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Researchers track whales on journey north


Brigid Veale SCU communications manager
22 June 2006
Researchers at Cape Byron will track the movements of hundreds of humpback whales during the annual Southern Cross University whale survey, which gets under way on Sunday, June 25.

The Cape Byron Whale Research Project, which started in 1995, is one of the longest-running whale counts in Australia. It is carried out each year by SCU's Whale Research Centre in collaboration with NSW National Parks and Wildlife Service, the Cape Byron Trust, the University of Newcastle and the NSW Marine Parks Authority.

The project is being co-ordinated by Dave Paton and Dan Burns, from Southern Cross University, with assistance from Eric Kniest from Newcastle University.

Dan Burns, a PhD candidate with the SCU Whale Research Centre, said this year's survey would run for 13 days from June 25 to July 7 and would involve a number of volunteer observers.

"Cape Byron is one of the best places in Australia for land-based surveys because the whales travel so close to the coast," Dan said.

Researchers use a program called Cyclopes, developed by Newcastle University in conjunction with the Cape Byron Whale Research Project, to accurately position and track whales as they migrate past the Cape.

Using a theodolite for surveying, interfaced with a laptop computer from the lighthouse at Cape Byron, the Cyclopes software package calculates the position of the pod correcting for earth curvature, refraction and a number of other variables.

The program can determine which pod was observed (if more than one pod is being monitored) and plots its position on a chart shown on the computer screen in real time. Cyclopes also has the capability to display information regarding the pod's composition, activity, speed, course, distance, direction and time of observation.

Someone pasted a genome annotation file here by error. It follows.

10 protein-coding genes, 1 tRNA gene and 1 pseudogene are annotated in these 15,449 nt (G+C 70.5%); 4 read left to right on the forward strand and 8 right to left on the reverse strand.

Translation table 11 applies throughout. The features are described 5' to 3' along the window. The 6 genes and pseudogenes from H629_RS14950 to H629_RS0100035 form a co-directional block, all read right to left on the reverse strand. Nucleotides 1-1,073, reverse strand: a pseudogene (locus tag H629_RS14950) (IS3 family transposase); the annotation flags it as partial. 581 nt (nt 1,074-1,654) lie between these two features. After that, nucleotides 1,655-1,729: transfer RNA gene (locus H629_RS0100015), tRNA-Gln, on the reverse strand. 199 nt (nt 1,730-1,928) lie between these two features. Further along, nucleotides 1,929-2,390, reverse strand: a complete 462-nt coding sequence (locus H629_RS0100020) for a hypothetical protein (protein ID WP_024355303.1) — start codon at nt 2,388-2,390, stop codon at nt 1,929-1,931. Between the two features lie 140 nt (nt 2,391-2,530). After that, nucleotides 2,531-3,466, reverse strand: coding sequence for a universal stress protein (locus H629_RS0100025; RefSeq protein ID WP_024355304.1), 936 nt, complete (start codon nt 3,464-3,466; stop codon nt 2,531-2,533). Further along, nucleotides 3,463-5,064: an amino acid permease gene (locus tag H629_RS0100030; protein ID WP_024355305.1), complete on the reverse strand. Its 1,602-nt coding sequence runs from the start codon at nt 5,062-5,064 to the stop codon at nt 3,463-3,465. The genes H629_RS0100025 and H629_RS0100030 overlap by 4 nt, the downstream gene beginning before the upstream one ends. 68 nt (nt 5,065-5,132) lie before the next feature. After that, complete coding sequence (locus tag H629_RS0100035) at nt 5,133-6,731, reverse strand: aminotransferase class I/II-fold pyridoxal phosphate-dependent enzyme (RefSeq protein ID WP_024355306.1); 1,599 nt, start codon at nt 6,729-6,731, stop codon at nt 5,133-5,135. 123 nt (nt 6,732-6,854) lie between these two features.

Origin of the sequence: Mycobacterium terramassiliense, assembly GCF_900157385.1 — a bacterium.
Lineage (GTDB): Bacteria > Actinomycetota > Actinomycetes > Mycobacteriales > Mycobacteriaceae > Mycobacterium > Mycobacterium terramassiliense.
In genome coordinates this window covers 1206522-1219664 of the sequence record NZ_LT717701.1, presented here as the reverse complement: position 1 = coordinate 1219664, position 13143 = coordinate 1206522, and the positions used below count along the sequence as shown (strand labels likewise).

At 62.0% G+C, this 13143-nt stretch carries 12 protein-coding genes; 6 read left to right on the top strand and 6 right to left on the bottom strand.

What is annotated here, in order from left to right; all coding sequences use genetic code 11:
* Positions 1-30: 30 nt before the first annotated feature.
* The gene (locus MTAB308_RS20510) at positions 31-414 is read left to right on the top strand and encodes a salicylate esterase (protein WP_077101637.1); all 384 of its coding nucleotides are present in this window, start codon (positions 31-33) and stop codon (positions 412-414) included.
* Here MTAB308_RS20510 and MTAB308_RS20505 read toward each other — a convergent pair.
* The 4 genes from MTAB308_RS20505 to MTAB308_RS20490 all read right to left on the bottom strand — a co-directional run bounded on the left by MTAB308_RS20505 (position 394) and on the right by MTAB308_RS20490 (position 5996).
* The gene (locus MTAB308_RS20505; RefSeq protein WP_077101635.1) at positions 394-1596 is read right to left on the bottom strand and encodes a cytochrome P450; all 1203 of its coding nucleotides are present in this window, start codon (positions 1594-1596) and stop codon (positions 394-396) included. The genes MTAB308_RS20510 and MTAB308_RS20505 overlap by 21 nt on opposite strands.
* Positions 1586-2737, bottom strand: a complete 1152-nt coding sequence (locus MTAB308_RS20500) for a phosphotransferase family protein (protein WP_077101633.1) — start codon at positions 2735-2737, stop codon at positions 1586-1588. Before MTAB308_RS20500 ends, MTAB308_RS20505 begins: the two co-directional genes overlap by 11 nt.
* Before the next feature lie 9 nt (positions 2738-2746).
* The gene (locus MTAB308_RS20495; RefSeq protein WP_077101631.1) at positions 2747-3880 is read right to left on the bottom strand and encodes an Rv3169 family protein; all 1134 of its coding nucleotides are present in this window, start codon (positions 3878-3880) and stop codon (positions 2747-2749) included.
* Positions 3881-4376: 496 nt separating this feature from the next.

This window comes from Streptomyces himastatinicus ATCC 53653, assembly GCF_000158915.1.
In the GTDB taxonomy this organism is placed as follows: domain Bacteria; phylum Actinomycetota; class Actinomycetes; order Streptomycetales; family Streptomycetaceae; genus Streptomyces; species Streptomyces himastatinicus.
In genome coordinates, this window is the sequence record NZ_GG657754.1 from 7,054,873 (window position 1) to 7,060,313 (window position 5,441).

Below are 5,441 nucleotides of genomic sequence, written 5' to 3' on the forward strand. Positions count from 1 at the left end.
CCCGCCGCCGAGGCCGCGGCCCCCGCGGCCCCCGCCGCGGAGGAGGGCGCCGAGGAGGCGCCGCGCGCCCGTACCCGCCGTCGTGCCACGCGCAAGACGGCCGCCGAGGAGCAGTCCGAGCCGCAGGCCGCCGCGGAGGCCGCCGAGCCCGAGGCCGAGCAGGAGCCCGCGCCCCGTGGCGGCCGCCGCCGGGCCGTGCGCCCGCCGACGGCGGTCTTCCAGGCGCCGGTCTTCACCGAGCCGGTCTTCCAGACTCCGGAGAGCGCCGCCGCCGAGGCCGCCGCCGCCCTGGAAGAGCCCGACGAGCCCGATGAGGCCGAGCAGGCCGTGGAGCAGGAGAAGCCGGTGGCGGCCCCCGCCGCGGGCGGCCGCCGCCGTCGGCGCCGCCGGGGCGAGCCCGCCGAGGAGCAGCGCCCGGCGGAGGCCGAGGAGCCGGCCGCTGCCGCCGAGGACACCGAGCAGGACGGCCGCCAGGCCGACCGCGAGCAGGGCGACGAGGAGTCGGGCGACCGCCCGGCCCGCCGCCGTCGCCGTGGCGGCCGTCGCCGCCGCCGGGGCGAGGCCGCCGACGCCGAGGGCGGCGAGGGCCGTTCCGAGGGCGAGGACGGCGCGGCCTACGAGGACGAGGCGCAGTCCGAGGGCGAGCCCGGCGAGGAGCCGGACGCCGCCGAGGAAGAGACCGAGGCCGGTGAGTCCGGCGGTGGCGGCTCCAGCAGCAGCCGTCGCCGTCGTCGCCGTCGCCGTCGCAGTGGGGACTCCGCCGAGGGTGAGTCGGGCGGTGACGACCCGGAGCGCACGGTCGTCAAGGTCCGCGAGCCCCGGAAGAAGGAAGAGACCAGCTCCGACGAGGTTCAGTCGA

As the survey coincides with the peak of the humpback northern migration, it is expected that over 50 pods of whales can be observed per day.

"We would expect a large number of whales during that two-week period on the northern migration. On the southern migration the whales are more spread out," Dan said.

This year's survey follows an extensive five-month land and sea survey conducted last year, which provided an accurate estimate of the humpback population and migration patterns.

The combined survey, involving researchers studying the northern and southern migrations, was the first detailed mark-recapture for this humpback population using photo-identification.

"There are an estimated 7000 humpbacks travelling up the coast, and we would expect that to increase by about 700 this year," Dan said.

"We will also be on the lookout for Migaloo, and would encourage anyone who spots the white whale to contact us at the Whale Research Centre at Southern Cross University."